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What Are Compression Springs?

Compression springs have the ability to store mechanical energy when they are compressed. Generally, a compression spring consists of an open-coiled, helical spring that provides resistance to compressive loading. As such, when it is subjected to a compression load, it becomes shorter and absorbs a large amount of potential force.  

Once the load is reduced or eliminated on a compression spring, the spring returns back to its original length and form. When weighted, compression springs are more compact. Unlike extension springs, the compression springs’ spiral wire does not touch in each turn when it is relaxed. Instead, it is tightly compressed when stressed.

When selecting a compression spring for your applications, there are various considerations to keep in mind. For example, compression spring end types can be traditional or customized. Standard ends are usually open or closed, or they can be ground or not. Depending on the number of coils, wire size, and outside diameter (OD), open or closed ends will alter the spring rate.

However, if a compression spring is combined with closed ends, the squareness of the loading force is enhanced and the spring buckling tendencies are reduced. Meanwhile, ground ends necessitate additional manufacturing work. Some manufacturers will offer closed and ground ends in their general catalog stock designs. An example of a special end includes expanded coils that snap into ring grooves.

Material Considerations of Compression Springs

There are also a number of material considerations to factor in when choosing a compression spring. For instance, carbon steel and exotic alloys make up some of the few possible spring materials. The most popular material is typically music wire composed of a high carbon spring steel.

Stainless steel 302, in particular, improves overall corrosion resistance, but is not as strong as music wire. Nickel alloys are often go-to choices for their extreme high or low operating temperatures, specialized corrosive conditions, and non-magnetic properties. Additionally, copper alloys may also be used as a result of their superior electrical conductivity and corrosion resistance.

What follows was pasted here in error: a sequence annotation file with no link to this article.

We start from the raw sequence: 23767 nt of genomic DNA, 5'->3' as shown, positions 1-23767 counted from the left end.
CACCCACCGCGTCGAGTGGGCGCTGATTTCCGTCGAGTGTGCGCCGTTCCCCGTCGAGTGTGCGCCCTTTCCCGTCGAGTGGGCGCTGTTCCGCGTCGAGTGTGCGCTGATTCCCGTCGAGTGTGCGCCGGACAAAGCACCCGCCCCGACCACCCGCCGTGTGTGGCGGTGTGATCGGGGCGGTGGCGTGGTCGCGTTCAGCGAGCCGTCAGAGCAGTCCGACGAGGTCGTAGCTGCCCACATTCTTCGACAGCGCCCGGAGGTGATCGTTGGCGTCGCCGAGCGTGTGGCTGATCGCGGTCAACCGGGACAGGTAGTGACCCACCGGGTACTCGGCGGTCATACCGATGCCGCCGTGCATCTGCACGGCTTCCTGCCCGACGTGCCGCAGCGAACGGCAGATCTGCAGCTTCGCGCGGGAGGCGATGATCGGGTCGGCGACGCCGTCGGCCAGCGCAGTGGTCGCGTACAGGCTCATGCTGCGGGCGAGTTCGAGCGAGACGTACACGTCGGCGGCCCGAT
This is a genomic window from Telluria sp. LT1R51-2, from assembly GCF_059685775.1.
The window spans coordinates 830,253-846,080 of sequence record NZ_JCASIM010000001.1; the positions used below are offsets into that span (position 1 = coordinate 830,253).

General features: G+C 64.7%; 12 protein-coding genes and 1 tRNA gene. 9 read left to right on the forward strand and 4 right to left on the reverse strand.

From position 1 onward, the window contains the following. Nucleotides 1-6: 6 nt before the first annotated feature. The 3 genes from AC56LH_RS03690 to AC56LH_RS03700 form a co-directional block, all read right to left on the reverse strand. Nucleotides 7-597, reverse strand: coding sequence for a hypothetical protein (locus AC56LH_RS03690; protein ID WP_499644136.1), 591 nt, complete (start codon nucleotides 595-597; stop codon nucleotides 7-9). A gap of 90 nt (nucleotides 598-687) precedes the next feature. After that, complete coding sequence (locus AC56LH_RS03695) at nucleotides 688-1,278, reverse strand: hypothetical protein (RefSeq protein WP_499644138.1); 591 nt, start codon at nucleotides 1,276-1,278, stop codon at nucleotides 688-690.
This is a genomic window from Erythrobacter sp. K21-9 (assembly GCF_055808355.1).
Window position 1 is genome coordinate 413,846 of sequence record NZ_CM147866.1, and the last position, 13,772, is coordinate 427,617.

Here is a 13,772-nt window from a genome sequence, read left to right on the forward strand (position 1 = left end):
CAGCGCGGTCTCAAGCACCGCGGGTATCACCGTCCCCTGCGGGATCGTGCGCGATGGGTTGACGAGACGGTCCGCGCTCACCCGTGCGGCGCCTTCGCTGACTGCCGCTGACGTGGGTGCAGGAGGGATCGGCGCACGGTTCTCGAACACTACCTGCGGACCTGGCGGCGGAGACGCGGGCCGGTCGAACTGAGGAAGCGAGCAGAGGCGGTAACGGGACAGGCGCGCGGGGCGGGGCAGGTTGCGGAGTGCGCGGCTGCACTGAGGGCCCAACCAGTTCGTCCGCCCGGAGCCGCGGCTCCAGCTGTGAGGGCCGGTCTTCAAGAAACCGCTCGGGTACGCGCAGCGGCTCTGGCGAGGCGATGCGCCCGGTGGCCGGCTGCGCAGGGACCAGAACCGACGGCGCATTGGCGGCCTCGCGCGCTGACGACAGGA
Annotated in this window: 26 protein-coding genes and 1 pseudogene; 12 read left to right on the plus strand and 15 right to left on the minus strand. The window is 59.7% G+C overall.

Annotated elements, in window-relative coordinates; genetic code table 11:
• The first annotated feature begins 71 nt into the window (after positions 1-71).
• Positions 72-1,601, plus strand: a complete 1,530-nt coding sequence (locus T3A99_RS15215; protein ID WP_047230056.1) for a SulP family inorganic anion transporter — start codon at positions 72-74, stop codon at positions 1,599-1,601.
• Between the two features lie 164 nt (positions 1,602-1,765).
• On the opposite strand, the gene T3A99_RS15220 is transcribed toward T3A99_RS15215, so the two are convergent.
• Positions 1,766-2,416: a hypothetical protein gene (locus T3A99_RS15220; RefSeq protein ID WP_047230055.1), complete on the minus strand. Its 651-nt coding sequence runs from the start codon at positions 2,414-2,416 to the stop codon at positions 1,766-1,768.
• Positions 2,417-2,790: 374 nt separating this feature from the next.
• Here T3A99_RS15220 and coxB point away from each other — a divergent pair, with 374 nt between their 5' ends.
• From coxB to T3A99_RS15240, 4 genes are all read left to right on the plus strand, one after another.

Physical Considerations of Compression Springs

If the compression spring is going to be placed into a hole, the outside diameter must be taken into consideration. In addition, if the internal components of the device surround the spring, they must be measured with precision. If the spring is going to be used in a tube or a bore, you must remember that the spring’s outer diameter (OD) becomes larger when it is compressed. If the compression spring passes over a shaft or mandrel, you must take note of the spring’s inner diameter. To prevent friction, there must be a ten-thousandth of an inch of clearance between the shaft and the spring. Lastly, the wire diameter and the total number of coils has a major impact on the solid height of the spring; thus, you must make sure that the loaded height is not shorter or taller than the solid height. 

Manufacturing Processes and Materials Used to Make Compression Springs

There are three key parts to the manufacturing process required to make a compression spring. The first step consists of coiling, where the wire is straightened out before entering a coiler. Typically, the coiler imposes stress on the wire, oftentimes making it brittle. To remedy this, the second step consists of heating the spring in an oven, allowing it to solidify in its new shape and generate metallic links. Based on the application at hand, the third step varies. The wire can be placed through numerous finishing processes. For example, they can be grinded, set, coated, packaged, or subjected to strength peening.

Applications and Advantages of Compression Springs

Compression springs offer a wide range of advantages that make them ideal for a myriad of applications. That being said, they find use in automobiles, door locks, pens, aeronautics, firearms, and medical devices. Some of the few benefits they provide include the prevention of another component’s movement, the alignment of components, and the application of continuous pressure. More than that, they are lightweight, affordable, and require little maintenance. In terms of disadvantages, compression springs lose stability and shape over time, may buckle if axial loads increase, and get weaker if compressed for extended periods of time.

Types of Compression Springs

  1. Convex Compression Springs
  2. Conical Compression Springs
  3. Disc Springs or Belleville Springs
  4. Concave Springs
  5. Straight Coil Springs
  6. Volute Springs
  7. Variable Pitch Springs
  8. Magazine Springs
  9. Torsional Springs


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